7. Simply Sit And Let Your Mind Wander

So far we’ve looked at a number of things you can do on your break to replenish your energy. But what about just doing nothing?

A report published in Science magazine found that simply letting our minds wander by zoning out or daydreaming has similar benefits to meditation. When we stop paying attention to anything, our brain’s Default Mode Network takes over which gives our overworked prefrontal cortex–where complex processes like problem-solving, memory, reason, and logic take place–a well-deserved rest.

advertisement

Not only that, but taking some time to let your mind drift can help you come up with more novel ideas and uncover hidden answers when you’re back at work.

NYU psychology professor Scott Barry Kaufman found that daydreaming is a fantastic way for us to access our unconscious and allow ideas that have been silently incubating to bubble up into our conscious. Meaning that while you think you’re doing nothing, you’re actually mining the depths of your mind for more creative solutions to the problems you’re facing. It’s a win-win.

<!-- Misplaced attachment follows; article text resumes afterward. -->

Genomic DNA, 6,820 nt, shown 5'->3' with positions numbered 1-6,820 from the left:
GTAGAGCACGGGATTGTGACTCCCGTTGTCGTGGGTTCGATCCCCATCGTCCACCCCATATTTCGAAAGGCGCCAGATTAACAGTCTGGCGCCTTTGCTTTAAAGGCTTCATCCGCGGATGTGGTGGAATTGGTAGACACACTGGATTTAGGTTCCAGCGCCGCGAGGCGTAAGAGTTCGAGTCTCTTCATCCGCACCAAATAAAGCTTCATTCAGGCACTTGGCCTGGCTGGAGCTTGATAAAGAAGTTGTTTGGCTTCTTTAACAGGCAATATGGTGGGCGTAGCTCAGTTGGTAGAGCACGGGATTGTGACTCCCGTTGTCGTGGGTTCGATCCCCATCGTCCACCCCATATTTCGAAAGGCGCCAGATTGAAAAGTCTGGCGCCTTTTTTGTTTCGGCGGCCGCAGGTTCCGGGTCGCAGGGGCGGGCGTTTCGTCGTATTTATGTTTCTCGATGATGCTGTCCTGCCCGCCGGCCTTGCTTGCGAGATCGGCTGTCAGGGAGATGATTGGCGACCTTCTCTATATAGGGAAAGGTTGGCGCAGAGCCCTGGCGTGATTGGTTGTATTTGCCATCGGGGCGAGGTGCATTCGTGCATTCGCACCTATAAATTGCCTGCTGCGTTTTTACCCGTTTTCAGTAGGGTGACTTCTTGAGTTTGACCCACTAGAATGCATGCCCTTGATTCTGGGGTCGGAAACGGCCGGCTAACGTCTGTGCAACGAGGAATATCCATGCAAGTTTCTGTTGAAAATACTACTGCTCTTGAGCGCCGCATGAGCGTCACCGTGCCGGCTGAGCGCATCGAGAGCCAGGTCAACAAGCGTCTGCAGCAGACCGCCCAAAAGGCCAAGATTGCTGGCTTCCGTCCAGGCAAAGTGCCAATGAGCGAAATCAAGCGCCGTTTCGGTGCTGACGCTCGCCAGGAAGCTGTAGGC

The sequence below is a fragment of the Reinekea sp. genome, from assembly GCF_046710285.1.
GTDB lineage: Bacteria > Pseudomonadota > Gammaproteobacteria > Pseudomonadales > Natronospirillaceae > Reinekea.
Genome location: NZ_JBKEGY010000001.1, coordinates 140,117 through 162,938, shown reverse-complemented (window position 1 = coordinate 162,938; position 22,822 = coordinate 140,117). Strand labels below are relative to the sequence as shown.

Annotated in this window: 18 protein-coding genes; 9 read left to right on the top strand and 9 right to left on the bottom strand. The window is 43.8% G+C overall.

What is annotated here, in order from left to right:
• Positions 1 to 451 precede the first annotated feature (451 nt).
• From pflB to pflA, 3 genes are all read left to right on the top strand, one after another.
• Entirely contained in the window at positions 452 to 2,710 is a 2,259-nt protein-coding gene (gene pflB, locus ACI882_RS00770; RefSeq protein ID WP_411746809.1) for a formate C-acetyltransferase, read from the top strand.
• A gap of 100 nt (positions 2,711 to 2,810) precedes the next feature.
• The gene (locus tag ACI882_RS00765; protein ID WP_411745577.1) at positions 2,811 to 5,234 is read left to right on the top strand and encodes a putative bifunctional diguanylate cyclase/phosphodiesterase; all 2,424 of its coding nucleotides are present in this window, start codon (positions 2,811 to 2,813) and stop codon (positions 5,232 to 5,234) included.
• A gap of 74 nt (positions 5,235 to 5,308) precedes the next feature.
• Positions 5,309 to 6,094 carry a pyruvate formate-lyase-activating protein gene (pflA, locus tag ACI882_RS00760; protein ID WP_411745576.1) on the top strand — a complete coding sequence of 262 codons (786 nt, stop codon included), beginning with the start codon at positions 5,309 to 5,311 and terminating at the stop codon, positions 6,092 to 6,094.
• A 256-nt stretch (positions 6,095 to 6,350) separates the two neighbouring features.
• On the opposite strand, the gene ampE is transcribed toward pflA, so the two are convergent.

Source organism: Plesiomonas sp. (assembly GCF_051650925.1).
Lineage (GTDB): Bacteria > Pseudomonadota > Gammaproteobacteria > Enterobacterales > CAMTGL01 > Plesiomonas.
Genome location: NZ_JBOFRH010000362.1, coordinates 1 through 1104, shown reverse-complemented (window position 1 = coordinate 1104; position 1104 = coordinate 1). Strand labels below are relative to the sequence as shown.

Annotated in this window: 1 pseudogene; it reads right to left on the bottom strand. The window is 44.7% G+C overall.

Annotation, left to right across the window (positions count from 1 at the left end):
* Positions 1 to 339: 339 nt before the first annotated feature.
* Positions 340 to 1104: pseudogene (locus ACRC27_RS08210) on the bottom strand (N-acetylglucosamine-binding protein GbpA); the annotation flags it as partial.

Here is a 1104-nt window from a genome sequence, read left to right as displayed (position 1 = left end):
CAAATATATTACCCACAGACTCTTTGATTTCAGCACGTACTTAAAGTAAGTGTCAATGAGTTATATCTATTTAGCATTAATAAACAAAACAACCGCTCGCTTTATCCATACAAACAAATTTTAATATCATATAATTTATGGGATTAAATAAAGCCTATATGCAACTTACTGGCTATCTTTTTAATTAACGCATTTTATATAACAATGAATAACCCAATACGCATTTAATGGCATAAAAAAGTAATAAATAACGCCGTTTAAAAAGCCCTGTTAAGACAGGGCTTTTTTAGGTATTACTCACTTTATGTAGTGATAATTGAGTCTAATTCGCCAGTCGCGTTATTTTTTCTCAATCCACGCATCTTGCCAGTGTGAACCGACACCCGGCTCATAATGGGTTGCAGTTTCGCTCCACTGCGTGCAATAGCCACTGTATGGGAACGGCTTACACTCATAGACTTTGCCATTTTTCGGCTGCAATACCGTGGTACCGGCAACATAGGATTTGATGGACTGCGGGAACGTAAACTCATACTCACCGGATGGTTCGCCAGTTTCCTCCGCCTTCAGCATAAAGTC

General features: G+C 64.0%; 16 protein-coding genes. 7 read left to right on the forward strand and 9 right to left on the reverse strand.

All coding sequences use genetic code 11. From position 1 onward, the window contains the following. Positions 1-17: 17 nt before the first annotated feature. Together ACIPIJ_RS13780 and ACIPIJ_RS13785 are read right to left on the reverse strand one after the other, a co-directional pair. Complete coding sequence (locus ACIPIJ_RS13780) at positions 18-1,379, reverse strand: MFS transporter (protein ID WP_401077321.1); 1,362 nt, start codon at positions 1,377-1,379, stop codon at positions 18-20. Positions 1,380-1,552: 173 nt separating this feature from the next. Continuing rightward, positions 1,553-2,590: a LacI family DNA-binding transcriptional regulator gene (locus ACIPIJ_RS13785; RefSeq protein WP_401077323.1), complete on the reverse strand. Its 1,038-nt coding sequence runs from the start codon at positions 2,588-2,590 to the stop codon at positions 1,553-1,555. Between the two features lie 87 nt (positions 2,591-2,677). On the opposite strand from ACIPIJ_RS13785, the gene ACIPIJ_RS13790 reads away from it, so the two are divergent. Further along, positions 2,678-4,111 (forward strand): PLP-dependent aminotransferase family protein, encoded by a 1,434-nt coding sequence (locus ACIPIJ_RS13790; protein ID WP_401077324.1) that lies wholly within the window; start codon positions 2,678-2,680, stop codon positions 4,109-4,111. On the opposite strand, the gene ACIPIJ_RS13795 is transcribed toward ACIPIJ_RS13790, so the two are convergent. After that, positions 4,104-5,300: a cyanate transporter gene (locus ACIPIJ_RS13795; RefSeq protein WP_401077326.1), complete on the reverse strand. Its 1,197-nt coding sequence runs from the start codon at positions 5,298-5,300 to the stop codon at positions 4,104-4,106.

In our culture of doing, taking regular breaks can be seen as lazy or unproductive. But when done correctly, breaks are actually the ultimate productivity hack, because they let us do more in less time. So stop glorifying long days and burnout-inducing hours and take a break. You deserve it.


A version of this article originally appeared in Zapier and was adapted with permission.